Originality: A measure of the novelty of the ideas and techniques reported in the manuscript compared to the existing literature. Manuscripts presenting little or no new ideas or techniques should be given a low rating. Ideas or techniques that are not new but are approached in an original way should be given a medium rating. Completely original ideas, approaches to problems or experimental techniques should be given a high rating.

Scientific rigour: A measure of how well the experiment has been carried out; whether all necessary details of the method and results are presented in a way that they can be reproduced; and whether the results have been appropriately analysed and discussed. (This includes the testability of any theoretical predictions or modelling.)

Significance: A measure of the likely impact of the results presented within the manuscript’s field. If the manuscript presents trivial or incremental results, it should be given a low rating. Manuscripts that do not advance the field significantly but have archival value should be given a medium rating. Manuscripts that provide significant new insight or make an important advance in the field should be given a high rating.

Clarity: A measure of the quality of writing within the manuscript and how well the authors have conveyed the information. Manuscripts written in very poor or broken English, that are very difficult to follow or completely unintelligible should be given a low rating. Manuscripts that are understandable, but would still need significant language editing should be given a medium rating. Manuscripts that are mostly clear and complete and would only require minimal editing should be given a high rating.



Making your recommendation

You will be asked to give a recommendation. The editor will take into account your recommendation along with those provided by any other reviewers. Your recommendation should be either:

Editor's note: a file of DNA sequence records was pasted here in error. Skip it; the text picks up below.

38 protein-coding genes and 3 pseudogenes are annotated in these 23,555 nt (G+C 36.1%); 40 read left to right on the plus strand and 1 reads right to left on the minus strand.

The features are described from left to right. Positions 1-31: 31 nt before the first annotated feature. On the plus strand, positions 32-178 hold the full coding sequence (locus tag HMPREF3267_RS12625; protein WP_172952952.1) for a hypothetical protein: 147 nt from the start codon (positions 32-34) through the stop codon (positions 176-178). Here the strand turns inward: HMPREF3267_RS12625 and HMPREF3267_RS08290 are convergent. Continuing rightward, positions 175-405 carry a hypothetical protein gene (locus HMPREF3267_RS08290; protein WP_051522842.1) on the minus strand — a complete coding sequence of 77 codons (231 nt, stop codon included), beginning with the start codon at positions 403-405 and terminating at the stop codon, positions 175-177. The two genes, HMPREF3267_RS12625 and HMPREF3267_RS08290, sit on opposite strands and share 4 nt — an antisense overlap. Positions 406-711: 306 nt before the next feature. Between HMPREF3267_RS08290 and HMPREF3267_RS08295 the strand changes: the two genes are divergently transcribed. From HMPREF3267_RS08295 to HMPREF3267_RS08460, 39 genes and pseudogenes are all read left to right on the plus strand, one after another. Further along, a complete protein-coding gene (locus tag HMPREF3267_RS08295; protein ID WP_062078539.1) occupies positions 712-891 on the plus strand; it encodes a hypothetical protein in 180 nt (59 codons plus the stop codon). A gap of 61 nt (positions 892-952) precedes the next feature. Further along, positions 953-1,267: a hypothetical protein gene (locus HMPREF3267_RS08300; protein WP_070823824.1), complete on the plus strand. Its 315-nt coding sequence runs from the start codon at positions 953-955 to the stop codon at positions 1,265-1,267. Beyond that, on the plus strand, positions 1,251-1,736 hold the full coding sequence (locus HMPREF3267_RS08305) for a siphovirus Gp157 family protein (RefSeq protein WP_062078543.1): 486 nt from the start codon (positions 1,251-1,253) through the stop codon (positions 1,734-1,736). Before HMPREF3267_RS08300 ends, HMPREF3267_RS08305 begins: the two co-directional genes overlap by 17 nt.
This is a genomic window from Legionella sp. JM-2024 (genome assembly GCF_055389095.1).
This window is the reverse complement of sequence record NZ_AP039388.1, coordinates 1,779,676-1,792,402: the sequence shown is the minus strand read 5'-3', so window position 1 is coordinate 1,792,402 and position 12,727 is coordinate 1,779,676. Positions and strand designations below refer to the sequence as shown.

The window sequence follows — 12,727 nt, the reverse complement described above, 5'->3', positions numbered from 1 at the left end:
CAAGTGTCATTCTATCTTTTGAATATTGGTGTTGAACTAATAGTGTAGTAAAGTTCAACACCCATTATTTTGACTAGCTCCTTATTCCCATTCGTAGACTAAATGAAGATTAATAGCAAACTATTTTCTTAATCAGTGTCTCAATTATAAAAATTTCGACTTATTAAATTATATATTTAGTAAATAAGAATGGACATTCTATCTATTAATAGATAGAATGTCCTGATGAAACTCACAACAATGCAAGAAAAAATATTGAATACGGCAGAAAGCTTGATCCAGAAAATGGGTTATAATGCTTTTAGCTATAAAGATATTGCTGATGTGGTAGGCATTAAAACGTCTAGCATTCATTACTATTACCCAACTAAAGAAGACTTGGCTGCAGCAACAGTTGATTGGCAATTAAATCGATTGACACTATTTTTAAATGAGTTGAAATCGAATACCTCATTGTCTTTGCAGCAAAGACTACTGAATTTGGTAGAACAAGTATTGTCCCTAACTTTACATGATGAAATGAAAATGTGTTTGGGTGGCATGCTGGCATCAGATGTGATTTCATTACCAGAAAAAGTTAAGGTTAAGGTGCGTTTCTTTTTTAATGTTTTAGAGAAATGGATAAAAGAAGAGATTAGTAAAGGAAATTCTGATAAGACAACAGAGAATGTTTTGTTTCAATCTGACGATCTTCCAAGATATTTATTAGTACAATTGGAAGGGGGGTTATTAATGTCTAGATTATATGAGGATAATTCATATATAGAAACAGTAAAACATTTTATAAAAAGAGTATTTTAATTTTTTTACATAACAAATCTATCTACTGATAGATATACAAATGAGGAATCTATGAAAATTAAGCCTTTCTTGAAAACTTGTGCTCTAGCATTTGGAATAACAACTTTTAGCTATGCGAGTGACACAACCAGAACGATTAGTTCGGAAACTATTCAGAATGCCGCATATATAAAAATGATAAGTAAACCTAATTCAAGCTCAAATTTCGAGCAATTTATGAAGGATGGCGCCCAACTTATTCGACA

• Accept: the manuscript is publishable as it is and no changes need to be made.
  • Minor revisions: the manuscript will be publishable once the authors address some minor points.
  • Major revisions: the manuscript requires more substantial amendments before it can be considered for publication. These might include a significant restructure of the information, additional analyses or a more thorough discussion.
  • Reject: this manuscript is not suitable for publication in the journal.

It is extremely rare that a manuscript is accepted with no revisions, so our editors would not expect an ‘Accept’ recommendation on the first draft of a manuscript.

Make sure you explain the recommendation you have made in your reviewer report. You may see fewer recommendation options if you are reviewing a revised manuscript.



Reviewing a revised manuscript

This is normally a quicker process than reviewing an original manuscript. The deadline for your comments will be 5–21 days, depending on the journal. If you need an extension please get in touch with the editorial office.

When reviewing a revised manuscript, you are checking that the revisions are satisfactory. You will receive a copy of the revised manuscript as well as the author’s response to the reviewer reports.

It is generally not appropriate to request additional changes (not mentioned in your original reviewer report) at this stage.

If the author fails to answer your criticisms, please check the ‘Unsatisfactory Revision’ box on the reviewer report form and describe the areas that were not addressed in the revision in your comments.

You will be invited to update the original quality assessment scores you provided with your original review. If you feel the paper has been improved, your scores should increase.

You will be asked to give a recommendation. The editor will take into account your recommendation along with those provided by any other reviewers. Your recommendation should be either:

  • Accept
  • Amendments required before acceptance
  • Unsatisfactory revision